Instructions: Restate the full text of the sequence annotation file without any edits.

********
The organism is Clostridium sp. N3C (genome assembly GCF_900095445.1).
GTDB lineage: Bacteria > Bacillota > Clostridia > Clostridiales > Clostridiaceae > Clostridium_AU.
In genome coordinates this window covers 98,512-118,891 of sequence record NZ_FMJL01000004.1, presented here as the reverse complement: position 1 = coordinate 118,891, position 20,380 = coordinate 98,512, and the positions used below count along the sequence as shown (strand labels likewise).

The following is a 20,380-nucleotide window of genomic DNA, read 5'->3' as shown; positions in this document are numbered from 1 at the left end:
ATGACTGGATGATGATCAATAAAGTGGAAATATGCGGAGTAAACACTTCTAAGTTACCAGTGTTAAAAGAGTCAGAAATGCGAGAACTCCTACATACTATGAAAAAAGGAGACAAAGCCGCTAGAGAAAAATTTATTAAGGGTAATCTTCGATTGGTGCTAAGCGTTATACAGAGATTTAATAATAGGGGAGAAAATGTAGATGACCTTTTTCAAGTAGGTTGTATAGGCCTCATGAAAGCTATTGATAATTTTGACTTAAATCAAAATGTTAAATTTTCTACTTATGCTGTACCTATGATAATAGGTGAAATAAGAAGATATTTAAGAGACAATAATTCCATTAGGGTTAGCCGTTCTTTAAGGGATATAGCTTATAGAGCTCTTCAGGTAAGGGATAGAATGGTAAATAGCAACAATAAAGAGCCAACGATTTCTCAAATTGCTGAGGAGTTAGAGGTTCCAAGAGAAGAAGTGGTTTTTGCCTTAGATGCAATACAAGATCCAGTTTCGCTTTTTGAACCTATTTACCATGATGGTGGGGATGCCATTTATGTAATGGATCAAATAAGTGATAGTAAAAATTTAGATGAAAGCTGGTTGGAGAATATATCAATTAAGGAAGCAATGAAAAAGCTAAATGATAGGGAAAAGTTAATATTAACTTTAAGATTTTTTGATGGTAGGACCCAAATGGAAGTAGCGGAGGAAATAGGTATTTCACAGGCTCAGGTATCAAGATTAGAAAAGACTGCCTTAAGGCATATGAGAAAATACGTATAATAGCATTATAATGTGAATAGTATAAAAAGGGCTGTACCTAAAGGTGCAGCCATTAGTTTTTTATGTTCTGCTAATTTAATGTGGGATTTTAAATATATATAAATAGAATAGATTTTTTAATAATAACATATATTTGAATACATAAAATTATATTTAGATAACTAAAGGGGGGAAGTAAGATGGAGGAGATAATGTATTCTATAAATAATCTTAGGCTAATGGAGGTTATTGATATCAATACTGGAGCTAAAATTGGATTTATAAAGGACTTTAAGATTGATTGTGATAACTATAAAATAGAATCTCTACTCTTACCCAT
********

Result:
The organism is Clostridium sp. N3C (genome assembly GCF_900095445.1).
GTDB lineage: Bacteria > Bacillota > Clostridia > Clostridiales > Clostridiaceae > Clostridium_AU.
In genome coordinates this window covers 98,512-118,891 of sequence record NZ_FMJL01000004.1, presented here as the reverse complement: position 1 = coordinate 118,891, position 20,380 = coordinate 98,512, and the positions used below count along the sequence as shown (strand labels likewise).

The following is a 20,380-nucleotide window of genomic DNA, read 5'->3' as shown; positions in this document are numbered from 1 at the left end:
ATGACTGGATGATGATCAATAAAGTGGAAATATGCGGAGTAAACACTTCTAAGTTACCAGTGTTAAAAGAGTCAGAAATGCGAGAACTCCTACATACTATGAAAAAAGGAGACAAAGCCGCTAGAGAAAAATTTATTAAGGGTAATCTTCGATTGGTGCTAAGCGTTATACAGAGATTTAATAATAGGGGAGAAAATGTAGATGACCTTTTTCAAGTAGGTTGTATAGGCCTCATGAAAGCTATTGATAATTTTGACTTAAATCAAAATGTTAAATTTTCTACTTATGCTGTACCTATGATAATAGGTGAAATAAGAAGATATTTAAGAGACAATAATTCCATTAGGGTTAGCCGTTCTTTAAGGGATATAGCTTATAGAGCTCTTCAGGTAAGGGATAGAATGGTAAATAGCAACAATAAAGAGCCAACGATTTCTCAAATTGCTGAGGAGTTAGAGGTTCCAAGAGAAGAAGTGGTTTTTGCCTTAGATGCAATACAAGATCCAGTTTCGCTTTTTGAACCTATTTACCATGATGGTGGGGATGCCATTTATGTAATGGATCAAATAAGTGATAGTAAAAATTTAGATGAAAGCTGGTTGGAGAATATATCAATTAAGGAAGCAATGAAAAAGCTAAATGATAGGGAAAAGTTAATATTAACTTTAAGATTTTTTGATGGTAGGACCCAAATGGAAGTAGCGGAGGAAATAGGTATTTCACAGGCTCAGGTATCAAGATTAGAAAAGACTGCCTTAAGGCATATGAGAAAATACGTATAATAGCATTATAATGTGAATAGTATAAAAAGGGCTGTACCTAAAGGTGCAGCCATTAGTTTTTTATGTTCTGCTAATTTAATGTGGGATTTTAAATATATATAAATAGAATAGATTTTTTAATAATAACATATATTTGAATACATAAAATTATATTTAGATAACTAAAGGGGGGAAGTAAGATGGAGGAGATAATGTATTCTATAAATAATCTTAGGCTAATGGAGGTTATTGATATCAATACTGGAGCTAAAATTGGATTTATAAAGGACTTTAAGATTGATTGTGATAACTATAAAATAGAATCTCTACTCTTACCCAT